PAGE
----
In particular embodiments, comparing the privacy controls implemented by the particular entity to the respective privacy controls implemented by each respective similarly situated entity of the one or more similarly situated entities comprises determining, for each privacy control of the respective privacy controls implemented by each respective similarly situated entity of the one or more similarly situated entities whether there is a corresponding privacy control among the privacy controls implemented by the particular entity. In particular embodiments, determining the relative readiness grade for the particular entity comprises determining a percentage of the privacy controls implemented by the particular entity that correspond to one or more respective privacy controls implemented by each respective similarly situated entity of the one or more similarly situated entities. In particular embodiments, determining the personal data management information for the particular entity comprises obtaining a completed master questionnaire associated with the particular entity, wherein the completed master questionnaire comprises a plurality of questions, and wherein each question of the plurality of questions corresponds to a respective privacy control of the privacy controls implemented by the particular entity. In particular embodiments, determining the respective personal data management information for each of the one or more similarly situated entities comprises obtaining a respective completed master questionnaire associated with each respective similarly situated entity of the one or more similarly situated entities, wherein each respective completed master questionnaire comprises a plurality of questions, and wherein each question of the plurality of questions corresponds to a respective privacy control of the privacy controls implemented by the respective similarly situated entity. In particular embodiments, the relative readiness report comprises a subset of the respective personal data management information for each of the one or more similarly situated entities; and generating the relative readiness report comprises anonymizing the subset of the respective personal data management information for each of the one or more similarly situated entities.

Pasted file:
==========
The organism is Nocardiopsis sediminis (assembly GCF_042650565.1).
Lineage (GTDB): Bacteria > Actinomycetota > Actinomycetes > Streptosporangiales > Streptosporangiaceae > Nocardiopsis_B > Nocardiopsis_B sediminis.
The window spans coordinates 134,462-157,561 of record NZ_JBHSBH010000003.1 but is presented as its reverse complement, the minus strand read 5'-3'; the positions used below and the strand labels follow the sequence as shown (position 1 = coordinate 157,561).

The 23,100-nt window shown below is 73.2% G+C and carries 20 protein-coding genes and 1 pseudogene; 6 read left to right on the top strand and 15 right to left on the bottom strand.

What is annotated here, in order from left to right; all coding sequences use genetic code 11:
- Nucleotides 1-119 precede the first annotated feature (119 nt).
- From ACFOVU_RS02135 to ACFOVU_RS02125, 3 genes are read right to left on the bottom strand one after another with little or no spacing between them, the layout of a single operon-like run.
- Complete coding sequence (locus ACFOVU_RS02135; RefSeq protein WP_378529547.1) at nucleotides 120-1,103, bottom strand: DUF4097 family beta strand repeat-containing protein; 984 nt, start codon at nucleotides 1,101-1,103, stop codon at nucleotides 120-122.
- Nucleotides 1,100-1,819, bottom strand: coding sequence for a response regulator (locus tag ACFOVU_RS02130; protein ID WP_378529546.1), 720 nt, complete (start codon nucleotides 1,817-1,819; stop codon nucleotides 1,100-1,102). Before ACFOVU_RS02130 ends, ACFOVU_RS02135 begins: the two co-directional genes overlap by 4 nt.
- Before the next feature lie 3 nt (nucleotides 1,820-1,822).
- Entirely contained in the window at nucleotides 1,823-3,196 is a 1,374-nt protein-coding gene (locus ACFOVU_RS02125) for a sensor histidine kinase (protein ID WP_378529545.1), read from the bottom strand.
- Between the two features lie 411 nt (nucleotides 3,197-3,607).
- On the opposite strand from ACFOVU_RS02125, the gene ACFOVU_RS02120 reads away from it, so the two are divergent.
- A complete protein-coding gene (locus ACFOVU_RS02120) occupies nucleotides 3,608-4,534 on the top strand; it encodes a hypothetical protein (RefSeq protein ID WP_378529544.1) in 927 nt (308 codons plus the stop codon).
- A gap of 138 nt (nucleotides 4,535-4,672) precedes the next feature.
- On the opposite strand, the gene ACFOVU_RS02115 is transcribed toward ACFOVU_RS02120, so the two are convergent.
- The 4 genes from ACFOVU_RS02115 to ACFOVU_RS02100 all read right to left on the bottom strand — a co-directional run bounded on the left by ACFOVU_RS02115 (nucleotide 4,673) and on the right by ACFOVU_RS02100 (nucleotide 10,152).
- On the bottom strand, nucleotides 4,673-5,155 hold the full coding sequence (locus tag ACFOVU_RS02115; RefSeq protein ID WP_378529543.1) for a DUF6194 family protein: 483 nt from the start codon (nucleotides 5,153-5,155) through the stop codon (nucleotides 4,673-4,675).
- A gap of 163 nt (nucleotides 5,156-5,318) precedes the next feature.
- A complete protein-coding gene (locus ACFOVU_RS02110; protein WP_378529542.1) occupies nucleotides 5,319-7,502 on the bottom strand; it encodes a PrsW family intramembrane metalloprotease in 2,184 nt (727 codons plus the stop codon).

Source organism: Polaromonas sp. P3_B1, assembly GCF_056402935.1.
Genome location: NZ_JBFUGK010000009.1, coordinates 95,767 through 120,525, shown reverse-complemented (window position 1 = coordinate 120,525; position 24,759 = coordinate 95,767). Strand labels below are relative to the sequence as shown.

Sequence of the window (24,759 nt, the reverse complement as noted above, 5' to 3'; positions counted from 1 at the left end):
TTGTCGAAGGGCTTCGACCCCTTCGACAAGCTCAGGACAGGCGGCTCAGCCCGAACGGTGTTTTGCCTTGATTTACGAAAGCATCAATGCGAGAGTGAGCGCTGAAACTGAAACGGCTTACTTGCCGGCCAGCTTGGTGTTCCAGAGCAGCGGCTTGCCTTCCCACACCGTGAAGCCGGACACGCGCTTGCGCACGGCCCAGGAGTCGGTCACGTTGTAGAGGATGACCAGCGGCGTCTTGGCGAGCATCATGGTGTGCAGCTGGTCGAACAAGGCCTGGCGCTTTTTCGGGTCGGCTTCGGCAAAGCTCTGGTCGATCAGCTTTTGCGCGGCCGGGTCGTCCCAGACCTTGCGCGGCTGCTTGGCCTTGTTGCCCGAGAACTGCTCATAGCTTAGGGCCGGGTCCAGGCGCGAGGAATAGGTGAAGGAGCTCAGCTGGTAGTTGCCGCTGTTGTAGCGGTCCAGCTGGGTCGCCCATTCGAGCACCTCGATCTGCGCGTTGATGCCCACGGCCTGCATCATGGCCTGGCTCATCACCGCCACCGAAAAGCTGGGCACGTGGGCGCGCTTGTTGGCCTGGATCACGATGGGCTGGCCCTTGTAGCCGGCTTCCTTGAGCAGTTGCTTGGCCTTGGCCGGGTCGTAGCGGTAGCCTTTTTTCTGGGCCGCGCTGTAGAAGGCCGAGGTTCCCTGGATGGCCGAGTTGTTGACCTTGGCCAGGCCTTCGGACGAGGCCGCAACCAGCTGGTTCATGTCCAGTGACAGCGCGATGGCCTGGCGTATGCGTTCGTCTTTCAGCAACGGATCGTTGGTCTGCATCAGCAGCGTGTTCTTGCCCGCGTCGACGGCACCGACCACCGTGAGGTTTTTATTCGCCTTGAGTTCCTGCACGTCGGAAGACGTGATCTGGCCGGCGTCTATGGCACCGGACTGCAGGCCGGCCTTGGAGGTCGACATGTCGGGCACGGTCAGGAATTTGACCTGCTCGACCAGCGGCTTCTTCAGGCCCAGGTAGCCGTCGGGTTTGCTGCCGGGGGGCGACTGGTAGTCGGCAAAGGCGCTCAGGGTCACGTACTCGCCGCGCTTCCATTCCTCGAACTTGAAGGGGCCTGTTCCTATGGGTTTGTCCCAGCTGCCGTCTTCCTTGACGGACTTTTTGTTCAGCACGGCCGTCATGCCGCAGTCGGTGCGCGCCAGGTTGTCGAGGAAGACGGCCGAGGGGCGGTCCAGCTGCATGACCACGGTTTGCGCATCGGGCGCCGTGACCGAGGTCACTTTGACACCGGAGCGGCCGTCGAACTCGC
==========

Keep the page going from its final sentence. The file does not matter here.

A relative readiness assessment data processing system, according to various embodiments, may include: one or more computer processors; computer memory; and a non-transitory computer-readable medium storing computer-executable instructions that, when executed by the one or more computer processors, cause the one or more computer processors to perform operations comprising: receiving, by the one or more computer processors, an indication of a business sector associated with a particular entity; determining, by the one or more computer processors, an indication of a jurisdiction associated with the particular entity; generating, by the one or more computer processors based at least in part on the business sector associated with the particular entity and the jurisdiction associated with the particular entity, a personal data management questionnaire for the particular entity, the personal data management questionnaire for the particular entity comprising a plurality of questions related to privacy data controls; receiving, by the one or more computer processors, a completed personal data management questionnaire for the particular entity, the completed personal data management questionnaire for the particular entity comprising the plurality of questions related to privacy data controls and respective answers to each question of the plurality of questions related to privacy data controls; obtaining, by the one or more computer processors, an aggregated personal data management questionnaire associated with a plurality of similarly situated entities, the aggregated personal data management questionnaire comprising a plurality of aggregated questions related to privacy data controls and respective answers to each question of the plurality of aggregated questions related to privacy data controls, wherein each of the plurality of similarly situated entities is associated with one or more of the business sector associated with the particular entity and the jurisdiction associated with the particular entity; mapping, by the one or more computer processors, one or more of the respective answers to each question of the plurality of questions related to privacy data controls to one or more of the respective answers to each question of the plurality of aggregated questions related to privacy data controls; comparing, by the one or more computer processors, the mapped one or more of the respective answers to each question of the plurality of questions related to privacy data controls to the one or more of the respective answers to each question of the plurality of aggregated questions related to privacy data controls; based at least in part on the comparing of the mapped one or more of the respective answers to each question of the plurality of questions related to privacy data controls to the one or more of the respective answers to each question of the plurality of aggregated questions related to privacy data controls, determining, by the one or more computer processors, a relative readiness score for the particular entity; and presenting, by the one or more computer processors in a user interface, an indication of the relative readiness score.